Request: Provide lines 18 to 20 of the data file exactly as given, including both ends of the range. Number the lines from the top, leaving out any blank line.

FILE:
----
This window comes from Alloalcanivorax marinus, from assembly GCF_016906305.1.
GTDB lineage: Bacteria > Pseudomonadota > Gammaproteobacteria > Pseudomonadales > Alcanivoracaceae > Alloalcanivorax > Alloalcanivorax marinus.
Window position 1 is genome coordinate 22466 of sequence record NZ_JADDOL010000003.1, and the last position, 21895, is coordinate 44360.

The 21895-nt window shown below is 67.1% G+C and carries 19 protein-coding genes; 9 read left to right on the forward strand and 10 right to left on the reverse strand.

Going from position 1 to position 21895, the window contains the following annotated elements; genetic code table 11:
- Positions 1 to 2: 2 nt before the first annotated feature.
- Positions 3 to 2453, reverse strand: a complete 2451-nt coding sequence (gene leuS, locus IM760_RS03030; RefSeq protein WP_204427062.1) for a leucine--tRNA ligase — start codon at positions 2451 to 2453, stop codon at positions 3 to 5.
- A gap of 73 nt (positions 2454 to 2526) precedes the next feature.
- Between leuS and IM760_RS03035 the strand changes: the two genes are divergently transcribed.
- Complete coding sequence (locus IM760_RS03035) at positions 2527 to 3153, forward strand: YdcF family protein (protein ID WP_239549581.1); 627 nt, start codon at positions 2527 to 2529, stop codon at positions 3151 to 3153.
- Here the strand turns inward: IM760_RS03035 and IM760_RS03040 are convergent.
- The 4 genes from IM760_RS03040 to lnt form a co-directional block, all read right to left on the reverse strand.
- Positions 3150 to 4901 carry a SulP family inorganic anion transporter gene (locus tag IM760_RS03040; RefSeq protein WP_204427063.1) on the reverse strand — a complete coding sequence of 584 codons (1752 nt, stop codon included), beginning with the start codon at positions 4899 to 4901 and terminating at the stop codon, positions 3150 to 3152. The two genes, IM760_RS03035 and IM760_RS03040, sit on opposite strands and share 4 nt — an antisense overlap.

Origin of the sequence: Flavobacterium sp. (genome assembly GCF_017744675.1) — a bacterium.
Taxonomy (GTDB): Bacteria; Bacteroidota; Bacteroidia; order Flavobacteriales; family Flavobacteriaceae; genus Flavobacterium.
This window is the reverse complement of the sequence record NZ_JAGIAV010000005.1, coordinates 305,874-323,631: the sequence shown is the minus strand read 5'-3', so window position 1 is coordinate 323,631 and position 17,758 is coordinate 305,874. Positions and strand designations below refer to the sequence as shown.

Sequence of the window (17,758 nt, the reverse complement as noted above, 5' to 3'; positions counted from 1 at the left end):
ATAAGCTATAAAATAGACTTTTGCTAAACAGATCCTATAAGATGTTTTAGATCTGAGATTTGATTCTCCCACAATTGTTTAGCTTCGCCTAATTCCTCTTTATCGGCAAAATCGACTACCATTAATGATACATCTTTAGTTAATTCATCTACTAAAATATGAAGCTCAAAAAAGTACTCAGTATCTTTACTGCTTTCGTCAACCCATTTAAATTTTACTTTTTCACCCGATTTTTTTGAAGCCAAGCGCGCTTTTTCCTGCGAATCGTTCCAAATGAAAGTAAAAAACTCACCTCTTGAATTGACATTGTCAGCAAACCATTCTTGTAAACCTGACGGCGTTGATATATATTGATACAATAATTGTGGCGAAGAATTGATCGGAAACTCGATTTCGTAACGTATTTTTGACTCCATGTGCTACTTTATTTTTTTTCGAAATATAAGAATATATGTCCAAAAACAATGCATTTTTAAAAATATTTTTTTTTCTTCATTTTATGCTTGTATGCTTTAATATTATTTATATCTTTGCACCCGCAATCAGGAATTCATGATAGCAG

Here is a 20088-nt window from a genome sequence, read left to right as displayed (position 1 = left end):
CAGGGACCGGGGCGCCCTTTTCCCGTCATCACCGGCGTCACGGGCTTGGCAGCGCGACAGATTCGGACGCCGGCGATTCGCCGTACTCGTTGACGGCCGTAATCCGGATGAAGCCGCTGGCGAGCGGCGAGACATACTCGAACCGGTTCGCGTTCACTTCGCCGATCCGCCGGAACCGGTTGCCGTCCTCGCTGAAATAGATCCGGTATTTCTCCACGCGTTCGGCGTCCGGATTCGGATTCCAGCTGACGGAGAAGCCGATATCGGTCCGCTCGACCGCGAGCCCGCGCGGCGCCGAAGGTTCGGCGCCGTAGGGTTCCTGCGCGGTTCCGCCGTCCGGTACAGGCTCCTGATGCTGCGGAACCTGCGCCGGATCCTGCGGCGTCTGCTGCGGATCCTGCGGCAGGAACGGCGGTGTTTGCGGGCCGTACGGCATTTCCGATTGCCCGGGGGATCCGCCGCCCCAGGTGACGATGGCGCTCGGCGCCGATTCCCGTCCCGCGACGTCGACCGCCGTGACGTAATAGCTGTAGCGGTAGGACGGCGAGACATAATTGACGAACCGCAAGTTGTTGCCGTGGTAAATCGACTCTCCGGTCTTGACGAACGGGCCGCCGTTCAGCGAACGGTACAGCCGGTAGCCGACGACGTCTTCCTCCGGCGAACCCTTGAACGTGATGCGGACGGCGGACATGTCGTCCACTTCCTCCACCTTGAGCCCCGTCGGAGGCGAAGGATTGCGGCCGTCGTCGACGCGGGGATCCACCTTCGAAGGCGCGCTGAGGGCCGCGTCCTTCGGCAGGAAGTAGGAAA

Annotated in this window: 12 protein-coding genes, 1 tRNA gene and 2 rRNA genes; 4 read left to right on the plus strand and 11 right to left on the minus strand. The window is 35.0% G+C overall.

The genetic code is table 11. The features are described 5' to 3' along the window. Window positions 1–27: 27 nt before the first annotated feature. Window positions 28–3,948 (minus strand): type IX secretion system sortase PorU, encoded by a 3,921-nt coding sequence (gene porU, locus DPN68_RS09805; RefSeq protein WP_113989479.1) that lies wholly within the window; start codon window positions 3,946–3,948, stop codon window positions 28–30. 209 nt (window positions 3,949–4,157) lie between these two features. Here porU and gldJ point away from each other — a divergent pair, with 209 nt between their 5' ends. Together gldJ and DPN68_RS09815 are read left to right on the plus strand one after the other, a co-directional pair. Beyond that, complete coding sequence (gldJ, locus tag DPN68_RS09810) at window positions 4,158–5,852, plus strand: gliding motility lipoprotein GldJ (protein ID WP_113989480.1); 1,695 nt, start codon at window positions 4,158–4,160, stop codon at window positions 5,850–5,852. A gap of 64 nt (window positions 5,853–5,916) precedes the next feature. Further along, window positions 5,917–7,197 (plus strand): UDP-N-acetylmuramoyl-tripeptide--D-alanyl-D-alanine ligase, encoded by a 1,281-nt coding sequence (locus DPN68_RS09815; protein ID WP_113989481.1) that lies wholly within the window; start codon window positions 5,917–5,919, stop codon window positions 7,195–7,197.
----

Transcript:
ATAAGCTATAAAATAGACTTTTGCTAAACAGATCCTATAAGATGTTTTAGATCTGAGATTTGATTCTCCCACAATTGTTTAGCTTCGCCTAATTCCTCTTTATCGGCAAAATCGACTACCATTAATGATACATCTTTAGTTAATTCATCTACTAAAATATGAAGCTCAAAAAAGTACTCAGTATCTTTACTGCTTTCGTCAACCCATTTAAATTTTACTTTTTCACCCGATTTTTTTGAAGCCAAGCGCGCTTTTTCCTGCGAATCGTTCCAAATGAAAGTAAAAAACTCACCTCTTGAATTGACATTGTCAGCAAACCATTCTTGTAAACCTGACGGCGTTGATATATATTGATACAATAATTGTGGCGAAGAATTGATCGGAAACTCGATTTCGTAACGTATTTTTGACTCCATGTGCTACTTTATTTTTTTTCGAAATATAAGAATATATGTCCAAAAACAATGCATTTTTAAAAATATTTTTTTTTCTTCATTTTATGCTTGTATGCTTTAATATTATTTATATCTTTGCACCCGCAATCAGGAATTCATGATAGCAG

Here is a 20088-nt window from a genome sequence, read left to right as displayed (position 1 = left end):
CAGGGACCGGGGCGCCCTTTTCCCGTCATCACCGGCGTCACGGGCTTGGCAGCGCGACAGATTCGGACGCCGGCGATTCGCCGTACTCGTTGACGGCCGTAATCCGGATGAAGCCGCTGGCGAGCGGCGAGACATACTCGAACCGGTTCGCGTTCACTTCGCCGATCCGCCGGAACCGGTTGCCGTCCTCGCTGAAATAGATCCGGTATTTCTCCACGCGTTCGGCGTCCGGATTCGGATTCCAGCTGACGGAGAAGCCGATATCGGTCCGCTCGACCGCGAGCCCGCGCGGCGCCGAAGGTTCGGCGCCGTAGGGTTCCTGCGCGGTTCCGCCGTCCGGTACAGGCTCCTGATGCTGCGGAACCTGCGCCGGATCCTGCGGCGTCTGCTGCGGATCCTGCGGCAGGAACGGCGGTGTTTGCGGGCCGTACGGCATTTCCGATTGCCCGGGGGATCCGCCGCCCCAGGTGACGATGGCGCTCGGCGCCGATTCCCGTCCCGCGACGTCGACCGCCGTGACGTAATAGCTGTAGCGGTAGGACGGCGAGACATAATTGACGAACCGCAAGTTGTTGCCGTGGTAAATCGACTCTCCGGTCTTGACGAACGGGCCGCCGTTCAGCGAACGGTACAGCCGGTAGCCGACGACGTCTTCCTCCGGCGAACCCTTGAACGTGATGCGGACGGCGGACATGTCGTCCACTTCCTCCACCTTGAGCCCCGTCGGAGGCGAAGGATTGCGGCCGTCGTCGACGCGGGGATCCACCTTCGAAGGCGCGCTGAGGGCCGCGTCCTTCGGCAGGAAGTAGGAAA